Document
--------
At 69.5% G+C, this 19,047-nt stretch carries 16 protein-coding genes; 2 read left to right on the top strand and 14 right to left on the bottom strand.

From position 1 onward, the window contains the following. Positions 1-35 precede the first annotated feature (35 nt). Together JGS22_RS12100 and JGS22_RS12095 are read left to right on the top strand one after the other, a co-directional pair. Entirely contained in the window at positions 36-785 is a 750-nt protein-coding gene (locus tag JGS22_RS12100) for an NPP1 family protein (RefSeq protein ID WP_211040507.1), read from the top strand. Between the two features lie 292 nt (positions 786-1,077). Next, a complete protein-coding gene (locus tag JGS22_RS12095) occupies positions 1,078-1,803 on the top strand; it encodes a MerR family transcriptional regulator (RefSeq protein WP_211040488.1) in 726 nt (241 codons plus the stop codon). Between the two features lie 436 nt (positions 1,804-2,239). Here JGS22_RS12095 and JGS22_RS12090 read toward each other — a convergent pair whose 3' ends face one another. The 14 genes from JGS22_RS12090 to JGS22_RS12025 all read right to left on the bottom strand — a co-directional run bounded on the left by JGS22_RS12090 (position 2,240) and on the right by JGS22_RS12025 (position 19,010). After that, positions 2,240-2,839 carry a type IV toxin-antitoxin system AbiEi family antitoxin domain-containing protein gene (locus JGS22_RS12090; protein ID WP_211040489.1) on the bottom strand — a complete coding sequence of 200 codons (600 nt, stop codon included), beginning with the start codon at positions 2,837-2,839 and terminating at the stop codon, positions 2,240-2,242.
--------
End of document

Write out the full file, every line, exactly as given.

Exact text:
At 69.5% G+C, this 19,047-nt stretch carries 16 protein-coding genes; 2 read left to right on the top strand and 14 right to left on the bottom strand.

From position 1 onward, the window contains the following. Positions 1-35 precede the first annotated feature (35 nt). Together JGS22_RS12100 and JGS22_RS12095 are read left to right on the top strand one after the other, a co-directional pair. Entirely contained in the window at positions 36-785 is a 750-nt protein-coding gene (locus tag JGS22_RS12100) for an NPP1 family protein (RefSeq protein ID WP_211040507.1), read from the top strand. Between the two features lie 292 nt (positions 786-1,077). Next, a complete protein-coding gene (locus tag JGS22_RS12095) occupies positions 1,078-1,803 on the top strand; it encodes a MerR family transcriptional regulator (RefSeq protein WP_211040488.1) in 726 nt (241 codons plus the stop codon). Between the two features lie 436 nt (positions 1,804-2,239). Here JGS22_RS12095 and JGS22_RS12090 read toward each other — a convergent pair whose 3' ends face one another. The 14 genes from JGS22_RS12090 to JGS22_RS12025 all read right to left on the bottom strand — a co-directional run bounded on the left by JGS22_RS12090 (position 2,240) and on the right by JGS22_RS12025 (position 19,010). After that, positions 2,240-2,839 carry a type IV toxin-antitoxin system AbiEi family antitoxin domain-containing protein gene (locus JGS22_RS12090; protein ID WP_211040489.1) on the bottom strand — a complete coding sequence of 200 codons (600 nt, stop codon included), beginning with the start codon at positions 2,837-2,839 and terminating at the stop codon, positions 2,240-2,242.